4 June 2024 - Tuesday of the 9th even-numbered week

2 Pet 3:12-15a.17-18; Mk 12:13-17


          The most historically attested fact - even outside the Sacred Books - about Jesus of Nazareth is that he was tried and executed by the Roman authorities on a charge of high treason. When the Pharisees, Scribes and Priests took Jesus to Pontius Pilate to have him condemned to death and executed by the Roman authorities, they used the following accusation against him: ‘We found this man stirring up trouble in our nation: he prevents us from paying tribute to Caesar...’. (Luke 23:2). It is therefore important to analyse carefully the event reported in the Gospel account we have just read, since it was the event that was used by the Jewish authorities to have him executed as a political agitator.

          Jesus was very understanding of human weakness and showed shocking compassion for all kinds of sinners. But there was one thing he couldn't stand: hypocrisy. He couldn't stand the hypocrisy of the Jewish authorities who politically, socially and economically oppressed their own people in the name of religion. And he certainly wouldn't put up with the hypocrisy that today consists in seeing in the Gospel the basis of a so-called distinction between politics and religion that allows us in many cases not to let ourselves be influenced by the Gospel in our attitudes and activities in the social and economic order. In reality, such a distinction (which is something other than the autonomy of each sphere of authority) is a modern and purely pagan concept.

          The people of Israel lived under Roman domination. There are many indications in the Gospel that Jesus was as concerned as the Zealots, the Pharisees, the Essenes and any other similar group that Israel should be freed from this Roman imperialism. But his concern went far beyond that of any of these groups. He wanted to get to the root of all oppression and domination: that is, man's lack of compassion for man. If the Jews continued to lack compassion for one another, would they be any freer after they got rid of the Roman occupation? If the Jews continued to base their lives on the worldly values of money, prestige, clan solidarity and power, wouldn't Roman oppression simply be replaced by equally relentless Jewish oppression?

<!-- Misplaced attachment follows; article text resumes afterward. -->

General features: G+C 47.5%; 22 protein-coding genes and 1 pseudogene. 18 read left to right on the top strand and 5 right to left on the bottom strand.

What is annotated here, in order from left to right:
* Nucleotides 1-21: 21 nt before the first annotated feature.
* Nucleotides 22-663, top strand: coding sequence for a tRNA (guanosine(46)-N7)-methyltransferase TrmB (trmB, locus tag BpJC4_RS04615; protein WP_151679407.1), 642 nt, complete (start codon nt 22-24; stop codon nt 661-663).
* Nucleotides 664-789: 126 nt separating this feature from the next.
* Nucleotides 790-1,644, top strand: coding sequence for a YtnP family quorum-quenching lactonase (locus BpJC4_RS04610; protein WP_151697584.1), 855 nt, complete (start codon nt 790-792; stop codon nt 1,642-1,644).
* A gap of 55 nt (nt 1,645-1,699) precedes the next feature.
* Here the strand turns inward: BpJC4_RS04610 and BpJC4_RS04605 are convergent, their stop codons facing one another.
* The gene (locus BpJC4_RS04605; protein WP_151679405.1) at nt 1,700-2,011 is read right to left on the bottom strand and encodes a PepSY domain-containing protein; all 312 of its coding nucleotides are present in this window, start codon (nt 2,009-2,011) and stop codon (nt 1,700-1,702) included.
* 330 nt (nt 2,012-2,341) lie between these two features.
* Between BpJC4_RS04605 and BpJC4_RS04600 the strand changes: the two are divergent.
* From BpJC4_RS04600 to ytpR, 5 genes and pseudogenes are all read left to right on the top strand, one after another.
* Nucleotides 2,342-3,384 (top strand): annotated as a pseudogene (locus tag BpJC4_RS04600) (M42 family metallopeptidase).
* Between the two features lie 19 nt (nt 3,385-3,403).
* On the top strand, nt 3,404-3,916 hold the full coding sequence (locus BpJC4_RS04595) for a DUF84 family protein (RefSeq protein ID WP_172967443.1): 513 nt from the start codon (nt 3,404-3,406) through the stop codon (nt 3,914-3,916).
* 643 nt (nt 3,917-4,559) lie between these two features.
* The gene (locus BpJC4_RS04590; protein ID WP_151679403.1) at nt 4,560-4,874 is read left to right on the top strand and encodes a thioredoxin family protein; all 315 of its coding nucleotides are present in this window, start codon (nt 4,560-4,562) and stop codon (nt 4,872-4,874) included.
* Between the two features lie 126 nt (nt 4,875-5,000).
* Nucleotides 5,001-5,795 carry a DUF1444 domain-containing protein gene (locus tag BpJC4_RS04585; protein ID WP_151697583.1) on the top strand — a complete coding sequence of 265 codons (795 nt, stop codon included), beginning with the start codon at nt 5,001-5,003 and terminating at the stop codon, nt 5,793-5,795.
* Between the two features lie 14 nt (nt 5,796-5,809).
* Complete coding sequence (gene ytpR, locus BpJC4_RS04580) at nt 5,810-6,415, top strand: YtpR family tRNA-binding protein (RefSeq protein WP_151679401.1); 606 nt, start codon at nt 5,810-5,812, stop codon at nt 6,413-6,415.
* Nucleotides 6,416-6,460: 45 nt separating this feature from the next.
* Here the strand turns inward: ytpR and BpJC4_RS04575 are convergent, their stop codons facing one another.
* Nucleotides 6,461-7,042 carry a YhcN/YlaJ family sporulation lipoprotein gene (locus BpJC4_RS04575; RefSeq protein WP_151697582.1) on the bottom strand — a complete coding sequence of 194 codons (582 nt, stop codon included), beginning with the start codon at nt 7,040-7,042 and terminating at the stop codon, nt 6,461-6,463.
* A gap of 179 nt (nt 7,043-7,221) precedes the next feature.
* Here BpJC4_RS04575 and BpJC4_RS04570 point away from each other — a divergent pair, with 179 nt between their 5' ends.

Jesus was concerned with liberation in a much truer way than the Zealots were. They wanted a change of government (we'd say ‘regime change’ today!) from Roman to Jewish. Jesus had no problem with that. But he wanted this change to affect all aspects of life. He saw what no one else saw: that the oppression and economic exploitation of the Jews came from within rather than from without. The Jewish middle class, rebelling against Rome, was itself oppressing the poor and uneducated. The ordinary people suffered more from the oppression of the Scribes, Pharisees, Sadducees and Zealots than from that of the Romans. The protests of this middle class against the Romans were hypocritical. And this is the crux of Jesus' famous answer to the question of whether it was legitimate to pay taxes to Caesar.

          In practice, Roman occupation meant Roman taxation. In the minds of the Pharisees, paying taxes to the Roman occupier meant giving to Caesar what belonged to God, i.e. Israel's property. But Jesus could see that all this was a mere rationalisation, a hypocritical excuse for their avarice. It had nothing to do with the real problem.

In their question, they asked whether it was permissible to pay tax to the emperor. Jesus' answer was not about paying, but about giving back. ‘Render unto Caesar the things that are Caesar's’, he told them. This answer shows that Jesus saw the real reason behind all the problems they were having with this question of taxes. Those who were asking this question were themselves in possession of Roman coins.   These coins bore the effigy and name of Caesar. It was not God's money; it was Caesar's money. If you refuse to give back to Caesar what belongs to Caesar, it can only be because of your love of money. But, adds Jesus, ‘give back to God what belongs to God’, that is to say, give back to him his people, whom you have seized and enslaved. If you really wanted to give back to God what belongs to God, you would sell all your possessions and give them to the poor; you would give up your power and prestige.

          The real problem was oppression itself, not the fact that the Roman Empire dared to oppress the chosen people. The root of all oppression is a lack of compassion. Seen in these terms, the constraints of paying taxes to the Roman authorities rather than to the Jewish authorities were minimal compared to the constraints suffered by the poor and sinful Jews at the hands of their rich and ‘righteous’ fellow citizens. All these constraints had to be eliminated, but Jesus was much more sensitive to the sufferings to which the poor and sinners were subjected, as several Gospel accounts reveal.

          Jesus did not reproach the Pharisees for being too ‘political’. In a certain sense, he reproached them for being too ‘religious’, in other words, for oppressing their brothers and sisters in the name of a loveless religion.

          Who knows? Perhaps we are sometimes too ‘religious’ ourselves...

Armand Veilleux